Now that I think of it, that seems to sum up how I increasingly feel about productivity books. I find useful ideas in them, but I also feel like the worldview they promote is broken.

I’m reading a productivity book that has some useful advice in it, but I’m bothered by the running encouragement to find a project I’m willing to get up early or stay up late for. I’ve learned in recent months that getting enough sleep is really important for me—more important than any project.

RSS, APIs, and automating the lectionary readings (and other stuff, too)

I am one of those people who responds to a lot of work coming my way by ignoring that work and instead trying to think about how to change my routines and workflows. With the summer coming to an end and a new academic year approaching, I’ve been reading productivity books, thinking about the software that I use, and wondering what needs to change. switching to Habitica In particular, as I’ve posted over the past couple of days, I’ve been thinking about switching habit trackers.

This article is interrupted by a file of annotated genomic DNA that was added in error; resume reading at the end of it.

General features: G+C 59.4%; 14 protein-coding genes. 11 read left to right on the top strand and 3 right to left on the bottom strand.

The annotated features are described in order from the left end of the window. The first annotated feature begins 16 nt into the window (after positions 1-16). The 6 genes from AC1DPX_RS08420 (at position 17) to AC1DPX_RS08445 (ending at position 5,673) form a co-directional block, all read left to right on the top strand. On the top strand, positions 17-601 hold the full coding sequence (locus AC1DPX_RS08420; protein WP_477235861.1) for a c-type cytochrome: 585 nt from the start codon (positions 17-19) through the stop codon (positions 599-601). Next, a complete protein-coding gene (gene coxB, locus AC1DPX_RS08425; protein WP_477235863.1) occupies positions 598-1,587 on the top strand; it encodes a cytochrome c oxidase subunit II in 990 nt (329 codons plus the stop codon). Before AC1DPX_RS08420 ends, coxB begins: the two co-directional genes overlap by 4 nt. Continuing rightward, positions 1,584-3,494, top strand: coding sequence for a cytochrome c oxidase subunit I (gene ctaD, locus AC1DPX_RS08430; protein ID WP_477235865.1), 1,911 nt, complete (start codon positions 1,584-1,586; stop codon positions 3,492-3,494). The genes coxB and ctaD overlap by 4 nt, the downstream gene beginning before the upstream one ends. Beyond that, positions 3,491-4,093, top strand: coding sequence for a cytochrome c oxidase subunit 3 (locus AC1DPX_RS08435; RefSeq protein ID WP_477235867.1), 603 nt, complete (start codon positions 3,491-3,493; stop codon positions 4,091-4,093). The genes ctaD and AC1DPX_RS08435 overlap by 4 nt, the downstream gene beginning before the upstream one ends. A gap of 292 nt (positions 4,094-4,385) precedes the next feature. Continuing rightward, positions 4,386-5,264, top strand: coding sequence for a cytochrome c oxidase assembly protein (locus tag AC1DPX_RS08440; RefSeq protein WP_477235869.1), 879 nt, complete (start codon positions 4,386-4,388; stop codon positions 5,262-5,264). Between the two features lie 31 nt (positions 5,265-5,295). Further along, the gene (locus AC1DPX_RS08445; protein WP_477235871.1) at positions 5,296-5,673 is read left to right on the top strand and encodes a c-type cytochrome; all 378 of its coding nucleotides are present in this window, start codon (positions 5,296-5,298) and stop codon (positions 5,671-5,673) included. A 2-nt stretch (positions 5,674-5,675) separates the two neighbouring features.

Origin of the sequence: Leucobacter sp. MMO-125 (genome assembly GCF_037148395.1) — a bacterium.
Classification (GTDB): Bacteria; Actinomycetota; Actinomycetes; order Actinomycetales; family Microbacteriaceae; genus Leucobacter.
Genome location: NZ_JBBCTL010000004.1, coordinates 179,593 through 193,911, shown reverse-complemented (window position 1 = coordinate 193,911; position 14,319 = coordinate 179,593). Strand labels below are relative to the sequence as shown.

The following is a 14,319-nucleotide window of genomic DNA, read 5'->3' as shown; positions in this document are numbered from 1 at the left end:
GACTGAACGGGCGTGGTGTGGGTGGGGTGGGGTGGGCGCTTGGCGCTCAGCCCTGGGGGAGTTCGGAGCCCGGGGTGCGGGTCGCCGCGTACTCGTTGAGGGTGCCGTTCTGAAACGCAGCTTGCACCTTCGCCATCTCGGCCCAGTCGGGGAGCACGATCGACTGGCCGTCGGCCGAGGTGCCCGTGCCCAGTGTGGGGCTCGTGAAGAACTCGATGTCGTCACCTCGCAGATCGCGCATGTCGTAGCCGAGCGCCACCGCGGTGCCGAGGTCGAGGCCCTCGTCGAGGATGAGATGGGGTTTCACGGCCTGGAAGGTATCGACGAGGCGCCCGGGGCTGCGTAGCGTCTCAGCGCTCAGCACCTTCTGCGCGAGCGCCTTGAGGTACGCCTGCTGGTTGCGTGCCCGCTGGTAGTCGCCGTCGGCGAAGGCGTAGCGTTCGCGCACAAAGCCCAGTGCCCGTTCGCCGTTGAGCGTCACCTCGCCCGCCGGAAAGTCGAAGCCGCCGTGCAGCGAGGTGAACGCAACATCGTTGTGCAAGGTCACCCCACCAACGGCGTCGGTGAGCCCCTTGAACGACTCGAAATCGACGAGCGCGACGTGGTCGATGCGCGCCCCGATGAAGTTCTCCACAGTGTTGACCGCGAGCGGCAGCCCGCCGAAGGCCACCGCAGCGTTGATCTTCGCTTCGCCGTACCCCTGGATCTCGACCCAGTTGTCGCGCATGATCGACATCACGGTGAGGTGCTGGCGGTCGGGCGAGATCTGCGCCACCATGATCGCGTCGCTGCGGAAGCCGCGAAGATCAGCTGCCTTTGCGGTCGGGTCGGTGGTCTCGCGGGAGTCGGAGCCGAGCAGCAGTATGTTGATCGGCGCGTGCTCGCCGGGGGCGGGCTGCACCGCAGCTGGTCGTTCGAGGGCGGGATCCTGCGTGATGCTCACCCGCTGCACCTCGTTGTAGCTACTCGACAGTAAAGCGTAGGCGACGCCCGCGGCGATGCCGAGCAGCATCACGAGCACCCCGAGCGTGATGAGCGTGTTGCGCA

I’ve spent a few days considering switching habit trackers, and now that I think I’ve found one, I’m wondering if I know enough to mess around with the API.

why I put email back on my phone

Since the beginning of COVID-19, I’ve been dismantling a lot of my productivity and organization systems, trying to put less pressure on myself to get things done and be more mindful in how I spend my time. Several months ago—I cannot remember exactly when—this culminated in taking email off my phone and pivoting away from the excellent Things 3 task management app to a more paper notebook-driven approach to keeping track of what I need to get done.